It's been a month since the Bank of England increased the base rate to 0.25%, but savers are still not benefitting from the 0.15 percentage point rise, Which? analysis shows.
Here, Which? investigates if the 0.15 percentage point rise has been passed onto savers in the form of higher interest rates and reveals the best savings and cash Isa rates available right now.
When it comes to average interest rates being offered by savings accounts and cash Isas, there's been less movement over the past month than we've seen before the base rate increase.
The graph below shows how average interest rates have fared since February 2021, using data from Moneyfacts.
As the graph shows, average rates for instant-access cash Isas, one-year fixed-term savings accounts and one-year fixed-term cash Isas remained the same between December 2021 and January 2022.
Previously, rates for one-year fixed-term accounts had increased every month since June 2021.
Average rates for long-term cash Isas and savings accounts (with a fixed-term of 18 months or more) have increased by 0.02% and 0.01% respectively.
Again, before December's base rate increase, average rates for longer-term fixes had been increasing much faster; long-term savings account rates jumped 0.08% between November and December 2021, while average long-term cash Isa rates increased by 0.04% during the same two months.
There has been little change for average instant-access rates, due to the fact that there are still so many accounts offering rock bottom rates of 0.01% and 0% to savers. There was just a 0.01% increase between December 2021 and January 2022, but the average rate of 0.2% is the highest level these accounts have been at since February 2021.
As for top rates, it seems some have actually dropped since last month's base rate decision. Looking at rates from 9 December, the week before the base rate change, we saw a restriction-free top instant-access savings account rate of 0.71% AER.
The top rate for this kind of account is now 0.67% AER; a slightly higher rate of 0.7% is available, but comes with restrictions.
The top one-year fixed-term savings account paid 1.4% AER on 9 December, this has risen very slightly to 1.41% EPR.
Looking at five-year fixed-term accounts, the top rate before the base rate change was 2.1% AER. This is now 2.08% AER.
The table below sets out the top fixed-term and instant-access savings accounts and cash Isas, by order of term.
|Five-year fixed-term savings account||Hodge Bank Five-Year Fixed-Rate Bond||2.08%||£1,000 minimum initial deposit|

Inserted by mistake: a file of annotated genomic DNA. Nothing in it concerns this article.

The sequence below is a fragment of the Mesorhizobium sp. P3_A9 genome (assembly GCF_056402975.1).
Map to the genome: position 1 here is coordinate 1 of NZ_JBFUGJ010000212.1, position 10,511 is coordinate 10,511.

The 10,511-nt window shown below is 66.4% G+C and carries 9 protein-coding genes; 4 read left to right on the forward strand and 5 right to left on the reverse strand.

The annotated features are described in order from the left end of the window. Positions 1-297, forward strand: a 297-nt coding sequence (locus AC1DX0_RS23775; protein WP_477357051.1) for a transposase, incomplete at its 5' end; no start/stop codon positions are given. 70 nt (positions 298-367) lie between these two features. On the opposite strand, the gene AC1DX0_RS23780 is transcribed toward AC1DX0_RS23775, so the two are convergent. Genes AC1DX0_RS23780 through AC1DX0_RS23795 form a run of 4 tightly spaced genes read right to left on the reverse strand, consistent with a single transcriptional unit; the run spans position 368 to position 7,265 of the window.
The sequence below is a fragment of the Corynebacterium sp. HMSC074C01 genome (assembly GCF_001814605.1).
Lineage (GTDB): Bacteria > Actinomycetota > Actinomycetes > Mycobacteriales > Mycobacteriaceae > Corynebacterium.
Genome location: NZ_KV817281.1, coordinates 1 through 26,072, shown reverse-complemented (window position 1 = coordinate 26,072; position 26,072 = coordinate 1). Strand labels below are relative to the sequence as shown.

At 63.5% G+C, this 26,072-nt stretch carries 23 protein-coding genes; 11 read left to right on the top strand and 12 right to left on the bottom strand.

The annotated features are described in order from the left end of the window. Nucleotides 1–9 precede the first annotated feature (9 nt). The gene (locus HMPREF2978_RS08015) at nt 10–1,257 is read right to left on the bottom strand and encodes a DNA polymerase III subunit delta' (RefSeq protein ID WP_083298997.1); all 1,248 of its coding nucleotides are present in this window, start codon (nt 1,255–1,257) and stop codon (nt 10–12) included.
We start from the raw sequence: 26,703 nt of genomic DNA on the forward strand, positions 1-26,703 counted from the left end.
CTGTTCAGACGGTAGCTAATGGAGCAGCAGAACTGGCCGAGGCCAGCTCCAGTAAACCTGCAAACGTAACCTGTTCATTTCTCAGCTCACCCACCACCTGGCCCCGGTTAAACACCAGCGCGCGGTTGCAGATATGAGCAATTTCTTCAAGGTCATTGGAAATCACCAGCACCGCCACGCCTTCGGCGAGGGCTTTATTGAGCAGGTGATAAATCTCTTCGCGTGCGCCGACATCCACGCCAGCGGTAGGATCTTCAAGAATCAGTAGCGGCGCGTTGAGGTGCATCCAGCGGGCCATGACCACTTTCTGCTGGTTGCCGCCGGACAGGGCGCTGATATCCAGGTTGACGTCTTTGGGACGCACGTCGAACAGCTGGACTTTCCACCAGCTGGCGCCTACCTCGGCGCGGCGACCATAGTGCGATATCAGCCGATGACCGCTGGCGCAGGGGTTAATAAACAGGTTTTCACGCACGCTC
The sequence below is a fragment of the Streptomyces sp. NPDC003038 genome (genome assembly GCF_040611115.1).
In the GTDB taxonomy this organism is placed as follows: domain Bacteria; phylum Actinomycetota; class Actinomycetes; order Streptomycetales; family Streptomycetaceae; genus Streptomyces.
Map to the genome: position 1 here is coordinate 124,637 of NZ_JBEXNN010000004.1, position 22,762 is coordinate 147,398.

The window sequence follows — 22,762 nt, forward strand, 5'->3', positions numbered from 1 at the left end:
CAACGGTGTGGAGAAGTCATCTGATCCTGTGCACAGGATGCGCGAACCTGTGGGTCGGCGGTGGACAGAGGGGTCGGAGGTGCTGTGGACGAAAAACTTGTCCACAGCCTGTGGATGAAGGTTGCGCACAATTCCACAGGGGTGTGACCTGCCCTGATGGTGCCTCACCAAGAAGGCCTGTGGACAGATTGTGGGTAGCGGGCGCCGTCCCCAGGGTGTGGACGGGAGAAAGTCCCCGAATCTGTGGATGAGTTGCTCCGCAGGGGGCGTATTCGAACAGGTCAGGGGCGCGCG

|Five-year fixed-term cash Isa||United Trust Bank Five-Year Fixed-Term Cash Isa||1.75%||£15,000 minimum initial deposit|
|Four-year fixed-term savings account||Gatehouse Bank Four-Year Fixed-Term Woodland Saver||1.92% (EPR*)||£1,000 minimum initial deposit|
|Four-year fixed-term cash Isa||United Trust Bank Four-Year Fixed-Term Cash Isa||1.42%||£15,000 minimum initial deposit|
|Three-year fixed-term savings account||Zenith Bank Three-Year Fixed-Term Deposit||1.85%||£1,000 minimum initial deposit|
|Three-year fixed-term cash Isa||United Trust Bank Three-Year Fixed-Term Cash Isa||1.4%||£15,000 minimum initial deposit|
|Two-year fixed-term savings account||Atom Bank Two-Year Fixed Saver||1.6%||£50 minimum initial deposit|
Source: Moneyfacts. Correct as of 12 January 2022, but rates are subject to change. *The accounts from Gatehouse Bank are Sharia-compliant, and so offer an expected profit rate (EPR) as opposed to interest (AER).
Those with smaller deposits may find it difficult to secure a top-rate account at the moment; only two in our table accept a minimum initial deposit of less than £1,000, while two others require a hefty £15,000 to be locked away.
In many cases, there are accounts that pay slightly less, but will accept lower deposits.
While savers can get a significantly higher rate with a fixed-rate account, make sure you can commit to saving for the full term. Some accounts won't let you access your money before the term is up, while others will take away much of the interest your cash has earned, meaning there's little point locking it away at all.
The base rate determines the rate of interest the Bank of England charges when it lends money to commercial banks.
The higher the base rate, the more banks have to pay to borrow from the Bank of England - which means they'll usually look to other means to fund their borrowing.
This most commonly includes increasing the interest rates for borrowers repaying mortgages, and upping interest rates on savings accounts to encourage more people to deposit their money - paying interest on savings is usually cheaper for a bank than paying loan interest.